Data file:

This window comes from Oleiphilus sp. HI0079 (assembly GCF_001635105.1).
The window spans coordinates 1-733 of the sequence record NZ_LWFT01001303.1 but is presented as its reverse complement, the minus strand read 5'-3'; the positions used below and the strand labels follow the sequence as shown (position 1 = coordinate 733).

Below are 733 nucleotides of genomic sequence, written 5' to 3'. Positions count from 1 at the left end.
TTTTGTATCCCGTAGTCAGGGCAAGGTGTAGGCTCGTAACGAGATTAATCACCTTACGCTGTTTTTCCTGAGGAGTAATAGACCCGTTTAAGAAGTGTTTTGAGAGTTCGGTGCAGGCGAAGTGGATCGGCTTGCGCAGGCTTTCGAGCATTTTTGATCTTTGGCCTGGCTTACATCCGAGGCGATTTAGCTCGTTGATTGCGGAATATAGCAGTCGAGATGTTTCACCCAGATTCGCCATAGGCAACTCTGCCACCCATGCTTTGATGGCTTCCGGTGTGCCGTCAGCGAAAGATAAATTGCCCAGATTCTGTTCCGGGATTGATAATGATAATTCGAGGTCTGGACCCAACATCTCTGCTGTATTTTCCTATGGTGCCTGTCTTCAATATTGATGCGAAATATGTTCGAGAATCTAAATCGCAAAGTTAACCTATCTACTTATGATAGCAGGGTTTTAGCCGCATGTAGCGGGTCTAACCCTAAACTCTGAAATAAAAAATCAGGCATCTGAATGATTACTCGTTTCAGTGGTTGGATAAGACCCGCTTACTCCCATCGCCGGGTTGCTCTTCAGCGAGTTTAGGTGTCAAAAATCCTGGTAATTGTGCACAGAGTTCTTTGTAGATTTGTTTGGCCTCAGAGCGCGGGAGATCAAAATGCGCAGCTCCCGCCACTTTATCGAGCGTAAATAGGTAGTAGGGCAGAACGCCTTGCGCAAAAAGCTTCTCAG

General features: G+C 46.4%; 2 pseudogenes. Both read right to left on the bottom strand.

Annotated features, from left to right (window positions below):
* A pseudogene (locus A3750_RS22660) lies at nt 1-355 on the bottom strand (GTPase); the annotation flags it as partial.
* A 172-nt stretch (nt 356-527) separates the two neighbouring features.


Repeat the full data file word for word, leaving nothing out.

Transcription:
This window comes from Oleiphilus sp. HI0079 (assembly GCF_001635105.1).
The window spans coordinates 1-733 of the sequence record NZ_LWFT01001303.1 but is presented as its reverse complement, the minus strand read 5'-3'; the positions used below and the strand labels follow the sequence as shown (position 1 = coordinate 733).

Below are 733 nucleotides of genomic sequence, written 5' to 3'. Positions count from 1 at the left end.
TTTTGTATCCCGTAGTCAGGGCAAGGTGTAGGCTCGTAACGAGATTAATCACCTTACGCTGTTTTTCCTGAGGAGTAATAGACCCGTTTAAGAAGTGTTTTGAGAGTTCGGTGCAGGCGAAGTGGATCGGCTTGCGCAGGCTTTCGAGCATTTTTGATCTTTGGCCTGGCTTACATCCGAGGCGATTTAGCTCGTTGATTGCGGAATATAGCAGTCGAGATGTTTCACCCAGATTCGCCATAGGCAACTCTGCCACCCATGCTTTGATGGCTTCCGGTGTGCCGTCAGCGAAAGATAAATTGCCCAGATTCTGTTCCGGGATTGATAATGATAATTCGAGGTCTGGACCCAACATCTCTGCTGTATTTTCCTATGGTGCCTGTCTTCAATATTGATGCGAAATATGTTCGAGAATCTAAATCGCAAAGTTAACCTATCTACTTATGATAGCAGGGTTTTAGCCGCATGTAGCGGGTCTAACCCTAAACTCTGAAATAAAAAATCAGGCATCTGAATGATTACTCGTTTCAGTGGTTGGATAAGACCCGCTTACTCCCATCGCCGGGTTGCTCTTCAGCGAGTTTAGGTGTCAAAAATCCTGGTAATTGTGCACAGAGTTCTTTGTAGATTTGTTTGGCCTCAGAGCGCGGGAGATCAAAATGCGCAGCTCCCGCCACTTTATCGAGCGTAAATAGGTAGTAGGGCAGAACGCCTTGCGCAAAAAGCTTCTCAG

General features: G+C 46.4%; 2 pseudogenes. Both read right to left on the bottom strand.

Annotated features, from left to right (window positions below):
* A pseudogene (locus A3750_RS22660) lies at nt 1-355 on the bottom strand (GTPase); the annotation flags it as partial.
* A 172-nt stretch (nt 356-527) separates the two neighbouring features.